Almost two decades ago, a guy named Kirk Franklin came on the gospel music scene and bust the doors wide open. He was the P. Diddy of the genre, and gave the sound the shot-in-the-arm it needed back in the '90s, and his top-selling music picked up where the Winans family left off.
Franklin’s music gave gospel a hip-hop bounce that praised the Lord. In 1992, he recorded his debut album, Kirk Franklin & the Family (it wasn’t released until 1993), and the album resonated with secular radio and remained at number one on the Billboard Top Gospel Albums chart for 42 weeks.
Franklin’s debut album was the first gospel music album to sell more than a million units, and the music that project produced held its own on mainstream radio right alongside some of hip-hop and R&B’s more riskier sounds. Franklin, now 42, was innovative, and the Texas-bred performer helped to soar the music to new heights.
And he’s about to do it again.
This week, Franklin announced that he will be teaming up with super concert producers Live Nation, to bring four of the most successful performers in gospel music history on a nationwide tour. The tour, All The King’s Men, kicks off in September—tickets go on sale Friday—and will feature Franklin, Marvin Sapp, Donnie McClurkin and Isreal Houghton.
EBONY.com catches up with Franklin who talks the tour, his career and what the next two decades might look like.
EBONY: This tour is a pretty big deal for gospel music …
Kirk Franklin: Oh yes! It shows that there is an audience there. We’ve done it on our own, out of our own pockets and we’ve done it at a very small level and we’ve been very successful at it, but now, Live Nation is bringing just a-whole-nother level of mass marketing to the table. This just gives people a chance to see what we’ve always believed was there for years: that there’s a big audience for this music and for this type of inspirational entertainment.
EBONY: And quite frankly for whenever reason even when there’s a slump in sales with the music industry as a whole, gospel music thrives or at least remains consistent. Why do you think that is?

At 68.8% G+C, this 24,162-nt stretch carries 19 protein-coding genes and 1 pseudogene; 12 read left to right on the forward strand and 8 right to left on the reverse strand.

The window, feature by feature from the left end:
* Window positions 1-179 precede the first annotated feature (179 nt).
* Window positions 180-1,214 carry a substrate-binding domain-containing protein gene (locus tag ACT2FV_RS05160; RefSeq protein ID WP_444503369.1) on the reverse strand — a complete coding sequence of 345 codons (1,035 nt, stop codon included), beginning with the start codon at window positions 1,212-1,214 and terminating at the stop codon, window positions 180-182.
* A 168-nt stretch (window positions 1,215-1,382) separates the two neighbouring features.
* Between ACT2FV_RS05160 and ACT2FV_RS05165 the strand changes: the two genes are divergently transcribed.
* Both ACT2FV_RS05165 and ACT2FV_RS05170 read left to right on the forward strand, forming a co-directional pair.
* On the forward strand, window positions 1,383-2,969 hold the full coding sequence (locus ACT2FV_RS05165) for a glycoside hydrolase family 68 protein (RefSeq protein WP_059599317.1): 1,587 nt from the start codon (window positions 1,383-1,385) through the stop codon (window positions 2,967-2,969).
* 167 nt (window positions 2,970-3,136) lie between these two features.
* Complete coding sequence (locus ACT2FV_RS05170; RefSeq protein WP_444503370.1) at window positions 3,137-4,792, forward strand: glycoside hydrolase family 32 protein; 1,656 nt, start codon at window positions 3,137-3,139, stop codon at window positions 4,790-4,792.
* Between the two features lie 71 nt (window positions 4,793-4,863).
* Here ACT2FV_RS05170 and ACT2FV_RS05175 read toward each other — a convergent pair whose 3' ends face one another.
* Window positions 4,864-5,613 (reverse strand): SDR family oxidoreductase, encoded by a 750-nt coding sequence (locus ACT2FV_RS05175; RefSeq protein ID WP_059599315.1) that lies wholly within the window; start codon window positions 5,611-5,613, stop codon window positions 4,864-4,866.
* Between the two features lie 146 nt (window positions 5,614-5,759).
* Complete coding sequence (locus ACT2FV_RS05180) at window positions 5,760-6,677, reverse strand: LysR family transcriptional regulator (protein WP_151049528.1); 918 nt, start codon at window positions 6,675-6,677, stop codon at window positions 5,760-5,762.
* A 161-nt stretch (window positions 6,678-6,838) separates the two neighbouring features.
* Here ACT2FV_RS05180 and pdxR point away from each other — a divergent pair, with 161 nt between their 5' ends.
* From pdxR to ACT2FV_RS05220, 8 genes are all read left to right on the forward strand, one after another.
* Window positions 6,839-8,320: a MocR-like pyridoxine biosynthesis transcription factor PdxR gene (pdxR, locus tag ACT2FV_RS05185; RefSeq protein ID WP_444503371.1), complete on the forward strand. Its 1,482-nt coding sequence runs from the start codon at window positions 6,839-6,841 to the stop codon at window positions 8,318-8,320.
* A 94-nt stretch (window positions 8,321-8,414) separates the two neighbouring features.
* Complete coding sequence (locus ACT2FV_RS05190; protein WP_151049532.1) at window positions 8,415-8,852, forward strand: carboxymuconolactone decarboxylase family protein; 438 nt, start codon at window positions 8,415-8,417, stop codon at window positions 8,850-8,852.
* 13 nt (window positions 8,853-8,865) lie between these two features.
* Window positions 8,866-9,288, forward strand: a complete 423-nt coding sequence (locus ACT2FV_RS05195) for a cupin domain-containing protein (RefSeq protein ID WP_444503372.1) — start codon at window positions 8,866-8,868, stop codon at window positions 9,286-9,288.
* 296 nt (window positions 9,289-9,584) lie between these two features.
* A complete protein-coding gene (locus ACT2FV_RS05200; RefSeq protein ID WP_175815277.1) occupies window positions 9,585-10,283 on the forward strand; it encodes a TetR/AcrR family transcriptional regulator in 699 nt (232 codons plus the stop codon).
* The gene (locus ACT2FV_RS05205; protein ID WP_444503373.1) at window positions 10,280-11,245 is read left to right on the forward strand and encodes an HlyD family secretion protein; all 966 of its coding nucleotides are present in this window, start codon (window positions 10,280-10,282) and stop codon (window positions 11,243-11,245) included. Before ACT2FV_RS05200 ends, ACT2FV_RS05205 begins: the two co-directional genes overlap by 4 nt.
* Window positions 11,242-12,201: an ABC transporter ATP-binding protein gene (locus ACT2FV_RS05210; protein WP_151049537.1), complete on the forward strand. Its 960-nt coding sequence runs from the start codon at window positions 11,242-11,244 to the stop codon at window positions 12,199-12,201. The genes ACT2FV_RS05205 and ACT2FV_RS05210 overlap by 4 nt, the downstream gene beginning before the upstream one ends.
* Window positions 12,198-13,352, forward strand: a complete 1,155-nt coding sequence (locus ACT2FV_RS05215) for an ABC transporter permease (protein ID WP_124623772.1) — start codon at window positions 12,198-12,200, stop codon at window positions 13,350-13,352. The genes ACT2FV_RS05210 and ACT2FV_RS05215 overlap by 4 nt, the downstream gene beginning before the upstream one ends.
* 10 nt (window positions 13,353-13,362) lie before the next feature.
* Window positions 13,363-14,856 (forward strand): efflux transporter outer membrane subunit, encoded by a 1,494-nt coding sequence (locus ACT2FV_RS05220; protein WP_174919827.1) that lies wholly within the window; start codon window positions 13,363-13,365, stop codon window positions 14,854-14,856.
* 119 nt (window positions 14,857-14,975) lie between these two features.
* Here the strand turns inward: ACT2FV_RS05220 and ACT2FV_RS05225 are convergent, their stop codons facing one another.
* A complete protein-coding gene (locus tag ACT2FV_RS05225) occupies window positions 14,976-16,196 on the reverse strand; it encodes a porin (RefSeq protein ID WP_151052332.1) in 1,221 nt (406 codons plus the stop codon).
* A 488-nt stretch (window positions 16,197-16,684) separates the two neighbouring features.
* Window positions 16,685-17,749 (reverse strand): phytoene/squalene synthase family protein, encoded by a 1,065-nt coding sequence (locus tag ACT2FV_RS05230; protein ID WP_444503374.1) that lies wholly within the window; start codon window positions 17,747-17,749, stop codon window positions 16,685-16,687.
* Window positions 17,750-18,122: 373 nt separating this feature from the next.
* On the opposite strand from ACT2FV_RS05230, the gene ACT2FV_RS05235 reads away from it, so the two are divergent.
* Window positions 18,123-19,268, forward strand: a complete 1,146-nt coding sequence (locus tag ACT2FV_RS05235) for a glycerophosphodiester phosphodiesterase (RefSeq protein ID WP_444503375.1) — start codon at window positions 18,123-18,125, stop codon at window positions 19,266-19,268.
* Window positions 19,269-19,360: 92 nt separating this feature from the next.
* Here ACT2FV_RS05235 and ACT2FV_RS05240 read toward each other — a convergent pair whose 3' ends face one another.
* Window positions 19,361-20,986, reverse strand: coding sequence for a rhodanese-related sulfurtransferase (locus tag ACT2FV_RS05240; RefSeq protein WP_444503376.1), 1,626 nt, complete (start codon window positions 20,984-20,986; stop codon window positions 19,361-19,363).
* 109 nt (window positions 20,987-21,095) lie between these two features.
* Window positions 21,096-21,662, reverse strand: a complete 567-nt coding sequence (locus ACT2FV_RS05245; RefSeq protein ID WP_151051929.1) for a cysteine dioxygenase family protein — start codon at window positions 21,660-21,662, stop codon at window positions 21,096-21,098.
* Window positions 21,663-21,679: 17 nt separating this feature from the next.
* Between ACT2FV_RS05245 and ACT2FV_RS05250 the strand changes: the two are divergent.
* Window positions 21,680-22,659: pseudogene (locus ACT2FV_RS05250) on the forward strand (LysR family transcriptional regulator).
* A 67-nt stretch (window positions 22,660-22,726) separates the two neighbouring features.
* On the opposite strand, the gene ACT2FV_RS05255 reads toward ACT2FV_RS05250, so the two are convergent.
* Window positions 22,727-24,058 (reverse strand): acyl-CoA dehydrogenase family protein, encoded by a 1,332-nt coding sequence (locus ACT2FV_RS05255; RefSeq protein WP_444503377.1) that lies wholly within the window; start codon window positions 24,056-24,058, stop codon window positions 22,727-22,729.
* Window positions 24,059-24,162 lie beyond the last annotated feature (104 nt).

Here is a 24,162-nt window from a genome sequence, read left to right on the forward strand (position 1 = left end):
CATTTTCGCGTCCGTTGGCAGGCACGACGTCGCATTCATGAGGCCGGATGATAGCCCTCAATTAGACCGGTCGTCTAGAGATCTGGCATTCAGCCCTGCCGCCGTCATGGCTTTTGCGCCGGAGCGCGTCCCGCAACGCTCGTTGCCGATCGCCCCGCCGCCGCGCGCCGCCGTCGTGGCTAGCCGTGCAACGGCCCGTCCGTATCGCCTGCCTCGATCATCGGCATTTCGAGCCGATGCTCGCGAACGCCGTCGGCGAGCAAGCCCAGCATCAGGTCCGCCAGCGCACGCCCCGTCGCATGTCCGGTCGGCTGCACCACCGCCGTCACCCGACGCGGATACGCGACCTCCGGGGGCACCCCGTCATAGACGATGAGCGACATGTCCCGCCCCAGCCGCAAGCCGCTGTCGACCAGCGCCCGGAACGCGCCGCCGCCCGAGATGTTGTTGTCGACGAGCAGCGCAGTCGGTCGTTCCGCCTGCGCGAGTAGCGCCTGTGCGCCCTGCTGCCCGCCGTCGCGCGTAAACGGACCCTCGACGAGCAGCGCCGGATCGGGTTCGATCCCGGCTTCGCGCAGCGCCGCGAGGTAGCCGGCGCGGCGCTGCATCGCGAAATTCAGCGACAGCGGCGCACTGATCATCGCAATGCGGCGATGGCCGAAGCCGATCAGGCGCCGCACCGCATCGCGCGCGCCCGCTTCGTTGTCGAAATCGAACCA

KF: I believe that there’s nothing that can speak to the soul of a person like reminding them that there’s a purpose for their lives, and this music does that. Music speaks to the soul of people’s hunger for something bigger that science can’t answer, that politics can’t fix and that money can’t solve, you know? And as long as we’re gonna be human beings, we’re always gonna look for that.
EBONY: Next year, you’ll officially celebrate 20 years in gospel music. Does it feel like it’s been nearly two decades?
KF: Not at all. I’m really humbled and thankful for all I’ve been able to do.
EBONY: What’s been the key to your longevity?
KF: This is probably not going to sound all hype and all fancy, but it’s been God’s grace. There’s nothing special I’m doing, that I can promise you. I’m not doing anything special, man. I’m just striving to try to live what I sing, man, that’s what I’m striving to do. Far from perfect, but I’m not the craziest guy on the planet.
EBONY: That said, you’ve always been very forthcoming even when things have been very trying for you. (Franklin has talked very openly about recovering from porn addiction)…
KF: Oh, I heal as I reveal. That’s kind of like I like to say it. Whether it’s some things I got introduced to as a kid or being adopted, being abandoned and being hurt. Even in the church and by religion or whatever it may be, I heal as I reveal and I become a better man for it. It’s like I’m becoming a better father and, a better dad, and so it works for me. I’m quite sure it’s not always the most popular thing to do, but who cares? I mean it’s not a popularity contest, when you sign up and say that you’re Christian. You’re kind of signing up to be the guy at the back of the line and you identify with things that are not sexy and pop culture. If you find yourself in those platforms, then you’re there to try to make a difference. You’re not there to try to be the next celebrity, that’s never the agenda. And if that is an agenda for you, then you got your priorities wrong in the first place.